Episode 1 of The Witcher starts off by introducing us to Geralt in the midst of battle: his face pale and his eyes dark as he engages in combat with the kikimora. The episode then jumps straight into the first narrative of the story: a live-action retelling of “The Lesser Evil.” 12 minutes and 10 seconds in, the scene changes and we’re introduced to Ciri, a feast, and a brewing conflict with Nilfgaard. 14:25, we return to Geralt. 18:50, Ciri.
It isn’t uncommon for shows to alternate between different points of views, especially when there are multiple protagonists. For a new fan to the series, it might seem like this altering between Ciri and Geralt is just that: a switch between two characters’ perspectives and nothing more.
But then we reach episode two. Yennefer is finally introduced and with her introduction comes yet another story to add to the alternating perspectives. Exactly halfway through the series, we’re finally given a clear answer that no, Geralt, Ciri, and Yennefer’s stories are not just alternating point of views, but three separate stories that start at different places in time. And just as soon as we figure that out, the timelines start to catch up to each other.
Although hints are dropped continuously throughout the first three episodes, they’re rather hard to catch, especially for someone who is new to the franchise. One of the many complaints that people had regarding season 1 was the convoluted story line and multiple interweaving timelines. However, in a show that has to balance a story spanning multiple generations, with characters that are both hundreds of years old and still in their early teens, traditional storytelling techniques wouldn’t be effective. If the story was told in chronological order, Ciri most likely wouldn’t show up until the later half the of series. Considering she is a major character, this would not be an effective way of telling her story.
Following Ciri from episode 1 instead of episode 5 or 6, makes the payoff that much better when she’s finally reunited with Geralt at the end of the season. It adds more tension for the reader— while Ciri is running toward her destiny, Calanthe is trying to reject it, leaving watchers with the difficult knowledge that many of the tragic events that Ciri witnessed could have been avoided.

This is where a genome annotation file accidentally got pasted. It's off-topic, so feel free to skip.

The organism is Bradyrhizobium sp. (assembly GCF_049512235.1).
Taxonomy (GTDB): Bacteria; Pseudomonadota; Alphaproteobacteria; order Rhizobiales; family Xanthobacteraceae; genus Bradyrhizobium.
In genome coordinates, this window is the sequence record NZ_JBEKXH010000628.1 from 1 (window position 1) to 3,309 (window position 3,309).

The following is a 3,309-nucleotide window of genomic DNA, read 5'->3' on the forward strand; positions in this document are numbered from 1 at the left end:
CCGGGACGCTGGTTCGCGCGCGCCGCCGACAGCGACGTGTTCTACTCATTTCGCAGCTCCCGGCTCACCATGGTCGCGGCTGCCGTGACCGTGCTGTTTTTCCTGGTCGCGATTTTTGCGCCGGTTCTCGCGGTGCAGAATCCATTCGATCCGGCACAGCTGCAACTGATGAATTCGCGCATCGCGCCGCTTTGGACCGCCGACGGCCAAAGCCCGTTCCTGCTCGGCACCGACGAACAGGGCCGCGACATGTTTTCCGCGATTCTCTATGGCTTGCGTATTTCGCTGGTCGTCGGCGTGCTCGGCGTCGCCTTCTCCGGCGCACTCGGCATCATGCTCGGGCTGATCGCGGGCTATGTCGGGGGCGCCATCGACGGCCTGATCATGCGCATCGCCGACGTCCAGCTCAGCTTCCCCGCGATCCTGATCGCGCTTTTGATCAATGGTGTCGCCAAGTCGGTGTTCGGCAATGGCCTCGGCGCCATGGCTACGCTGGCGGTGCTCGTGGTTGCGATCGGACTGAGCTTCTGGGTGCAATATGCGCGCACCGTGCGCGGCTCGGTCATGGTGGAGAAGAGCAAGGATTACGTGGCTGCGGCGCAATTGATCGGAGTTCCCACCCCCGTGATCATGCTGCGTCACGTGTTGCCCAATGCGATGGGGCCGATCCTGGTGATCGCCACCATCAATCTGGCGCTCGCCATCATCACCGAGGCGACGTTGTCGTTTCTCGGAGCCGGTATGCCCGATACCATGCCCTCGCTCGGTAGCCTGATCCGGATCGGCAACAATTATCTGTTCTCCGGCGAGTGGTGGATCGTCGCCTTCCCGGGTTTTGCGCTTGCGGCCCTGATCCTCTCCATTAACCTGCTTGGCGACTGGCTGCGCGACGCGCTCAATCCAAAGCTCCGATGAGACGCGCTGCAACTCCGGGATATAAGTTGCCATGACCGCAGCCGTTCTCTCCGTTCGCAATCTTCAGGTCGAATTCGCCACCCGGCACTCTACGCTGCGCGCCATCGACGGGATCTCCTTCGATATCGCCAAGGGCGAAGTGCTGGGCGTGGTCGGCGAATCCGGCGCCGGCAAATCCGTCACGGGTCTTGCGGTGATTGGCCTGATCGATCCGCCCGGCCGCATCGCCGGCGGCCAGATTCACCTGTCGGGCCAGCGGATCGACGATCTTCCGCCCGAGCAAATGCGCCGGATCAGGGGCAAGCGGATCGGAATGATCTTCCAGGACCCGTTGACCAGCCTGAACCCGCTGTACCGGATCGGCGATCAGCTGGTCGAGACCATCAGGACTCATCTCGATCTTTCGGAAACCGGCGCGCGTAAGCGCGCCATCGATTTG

Not finding out that Geralt and Ciri were incredibly close to running into each other at the start of the series until episode 7 hits harder impacts the watcher greater than if the knowledge had been given at the start. The hindsight that this all could have been avoided makes us feel sympathy for our characters. This sympathy wouldn’t have been garnered, had we not been given to form attachments to each of our characters starting at episode 1. Drawing out Ciri’s search for Geralt across eight episodes instead of just three or four toward the end highlights the significance of her journey, as well as the metamorphic and intense nature of it. Although Ciri’s timeline only takes place across weeks, whereas Geralt and Yennefer’s span years, she still experiences the same amount of character growth, and the timelines allow us to watch her growth right alongside theirs.
The multiple timelines imitate how the stories of our three main characters are intertwined. Just like their fates were connected far before they met, the timelines, too, weave through each other and connect their stories beyond their eventual interactions. Season 1 has a very goal-oriented narrative. The goal is to reunite Ciri and Geralt, and we learn this in episode 1 when Calanthe tells Ciri to find her destiny, Geralt of Rivia. The succeeding events of the series both explain to us how this goal game to be (through Geralt’s timeline) and takes the necessary steps to achieve this goal (as told through Ciri’s and eventually Geralt’s timeline, when it catches up to Ciri’s). Had the goal not been introduced until later in the season, the early events of Yennefer and Geralt’s timelines would seem almost meaningless in the story’s overarching plot. We would have no point of reference to attach these events to, and we would be left confused as to what the purpose of the series is until Ciri is finally introduced.
However, had the show started with Ciri’s timeline and left out the others, we would have lost vital background and character information. Each timeline plays its own role in achieving the established goal and without any one of them, the story would feel incomplete.
Another perk of this style of non-linear storytelling is that it encourages watchers to rewatch the show in hopes of picking up [things] they may have missed the first time through. Even just rewatching the first episode, one immediately picks up on all the hints dropped that these stories are not existing at the same time. Renfri mentions Queen Calanthe being sixteen. The person that Queen Calanthe mentions as being in the keep is Geralt. There’s more for us to discover, even after the eighth episode had finished. Storytelling that enhances the experience each consecutive time it’s told leaves the consumer coming back for more, and keeps them hooked until more content is released.
The multiple timelines are confusing. They’re convoluted and don’t give a clear picture of the complete timeline of all of the events, but they serve a narrative purpose and once episode 4 is watched, it’s relatively clear what’s going on. It allows us to see the backstories of all three characters while still pushing forward a clear narrative. As Ciri and Geralt were finally reunited at the end of season 1, it’s highly unlikely that we’ll see this same sort of complex storytelling in future seasons. However, the timelines served their purpose, and now we’re all caught up to the present.